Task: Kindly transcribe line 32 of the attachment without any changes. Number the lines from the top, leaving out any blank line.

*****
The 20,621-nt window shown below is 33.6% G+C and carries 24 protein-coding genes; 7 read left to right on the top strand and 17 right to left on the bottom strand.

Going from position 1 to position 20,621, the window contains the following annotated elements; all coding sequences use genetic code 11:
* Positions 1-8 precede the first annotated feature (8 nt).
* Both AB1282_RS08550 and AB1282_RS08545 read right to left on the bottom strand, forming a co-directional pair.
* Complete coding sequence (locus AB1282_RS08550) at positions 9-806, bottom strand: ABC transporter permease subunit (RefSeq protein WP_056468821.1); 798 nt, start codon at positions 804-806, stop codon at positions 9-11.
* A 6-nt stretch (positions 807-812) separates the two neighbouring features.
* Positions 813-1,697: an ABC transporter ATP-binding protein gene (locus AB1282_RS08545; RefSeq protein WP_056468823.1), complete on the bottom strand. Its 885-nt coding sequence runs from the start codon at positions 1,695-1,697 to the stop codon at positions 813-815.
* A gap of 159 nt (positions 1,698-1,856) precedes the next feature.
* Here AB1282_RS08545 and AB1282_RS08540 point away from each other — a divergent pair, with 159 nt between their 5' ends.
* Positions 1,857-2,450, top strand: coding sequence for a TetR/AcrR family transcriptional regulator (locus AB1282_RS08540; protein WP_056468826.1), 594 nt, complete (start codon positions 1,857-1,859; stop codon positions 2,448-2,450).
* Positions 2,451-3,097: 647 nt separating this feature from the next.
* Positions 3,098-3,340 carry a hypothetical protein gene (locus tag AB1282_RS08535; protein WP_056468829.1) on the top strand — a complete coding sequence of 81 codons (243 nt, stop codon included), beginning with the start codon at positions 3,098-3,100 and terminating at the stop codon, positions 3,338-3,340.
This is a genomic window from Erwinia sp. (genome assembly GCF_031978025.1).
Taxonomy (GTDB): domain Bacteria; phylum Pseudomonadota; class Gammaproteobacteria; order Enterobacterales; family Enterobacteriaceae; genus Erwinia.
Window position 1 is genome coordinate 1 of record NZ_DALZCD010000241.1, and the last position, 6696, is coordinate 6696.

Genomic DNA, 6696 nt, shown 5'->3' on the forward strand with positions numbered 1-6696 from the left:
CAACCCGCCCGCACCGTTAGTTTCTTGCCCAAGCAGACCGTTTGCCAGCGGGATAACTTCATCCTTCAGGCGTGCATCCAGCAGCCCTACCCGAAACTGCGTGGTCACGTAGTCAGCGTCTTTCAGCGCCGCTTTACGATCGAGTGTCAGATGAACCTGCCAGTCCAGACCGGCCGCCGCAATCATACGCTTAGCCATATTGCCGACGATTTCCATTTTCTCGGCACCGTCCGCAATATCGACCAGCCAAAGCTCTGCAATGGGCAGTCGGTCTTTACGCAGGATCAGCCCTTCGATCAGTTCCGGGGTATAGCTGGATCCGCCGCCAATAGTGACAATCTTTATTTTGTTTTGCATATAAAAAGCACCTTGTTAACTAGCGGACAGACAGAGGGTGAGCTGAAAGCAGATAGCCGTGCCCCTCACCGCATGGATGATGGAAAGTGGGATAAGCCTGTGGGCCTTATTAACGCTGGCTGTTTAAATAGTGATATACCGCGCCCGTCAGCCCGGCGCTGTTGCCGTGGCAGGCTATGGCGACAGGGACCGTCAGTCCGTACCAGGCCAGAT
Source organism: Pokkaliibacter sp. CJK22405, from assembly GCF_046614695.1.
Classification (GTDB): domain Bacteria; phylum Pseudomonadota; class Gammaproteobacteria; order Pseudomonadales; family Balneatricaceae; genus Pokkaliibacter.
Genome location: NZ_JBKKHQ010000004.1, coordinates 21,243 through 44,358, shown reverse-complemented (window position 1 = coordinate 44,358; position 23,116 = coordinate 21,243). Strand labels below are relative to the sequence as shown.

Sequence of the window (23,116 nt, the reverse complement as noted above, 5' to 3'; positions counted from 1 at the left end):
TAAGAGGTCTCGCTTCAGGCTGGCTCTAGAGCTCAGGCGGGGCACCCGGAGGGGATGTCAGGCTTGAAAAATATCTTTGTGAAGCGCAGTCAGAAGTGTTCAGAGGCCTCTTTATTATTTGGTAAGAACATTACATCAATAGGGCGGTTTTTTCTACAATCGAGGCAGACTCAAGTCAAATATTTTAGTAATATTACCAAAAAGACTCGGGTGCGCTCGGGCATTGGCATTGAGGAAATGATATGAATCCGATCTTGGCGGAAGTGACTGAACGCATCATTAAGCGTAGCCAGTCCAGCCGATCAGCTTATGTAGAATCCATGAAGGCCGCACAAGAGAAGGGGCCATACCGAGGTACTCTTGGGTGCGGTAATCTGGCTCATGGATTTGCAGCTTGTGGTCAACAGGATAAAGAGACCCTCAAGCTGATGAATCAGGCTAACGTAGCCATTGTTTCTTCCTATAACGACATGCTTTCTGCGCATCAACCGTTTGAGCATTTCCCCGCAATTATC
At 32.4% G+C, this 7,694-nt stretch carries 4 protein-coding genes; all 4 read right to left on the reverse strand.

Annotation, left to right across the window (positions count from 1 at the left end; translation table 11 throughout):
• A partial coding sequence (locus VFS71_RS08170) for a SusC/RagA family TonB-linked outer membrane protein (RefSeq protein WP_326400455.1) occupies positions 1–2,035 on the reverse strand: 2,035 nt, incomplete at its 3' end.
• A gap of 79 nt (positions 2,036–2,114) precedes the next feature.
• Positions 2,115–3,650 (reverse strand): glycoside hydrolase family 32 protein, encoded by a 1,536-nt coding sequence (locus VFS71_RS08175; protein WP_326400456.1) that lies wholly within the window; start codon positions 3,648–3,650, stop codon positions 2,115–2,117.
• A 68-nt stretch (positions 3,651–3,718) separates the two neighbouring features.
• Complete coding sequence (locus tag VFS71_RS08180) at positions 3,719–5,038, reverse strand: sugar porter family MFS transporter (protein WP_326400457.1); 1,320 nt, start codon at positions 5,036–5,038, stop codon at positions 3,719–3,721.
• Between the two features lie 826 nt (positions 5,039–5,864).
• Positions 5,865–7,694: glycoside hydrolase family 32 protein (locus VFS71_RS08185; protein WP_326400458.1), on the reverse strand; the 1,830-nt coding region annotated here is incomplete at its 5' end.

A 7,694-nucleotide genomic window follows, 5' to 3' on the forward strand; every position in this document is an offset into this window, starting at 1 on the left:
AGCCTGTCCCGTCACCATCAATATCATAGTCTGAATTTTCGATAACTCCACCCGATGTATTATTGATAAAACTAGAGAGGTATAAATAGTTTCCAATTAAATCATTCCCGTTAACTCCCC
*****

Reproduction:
A 7,694-nucleotide genomic window follows, 5' to 3' on the forward strand; every position in this document is an offset into this window, starting at 1 on the left: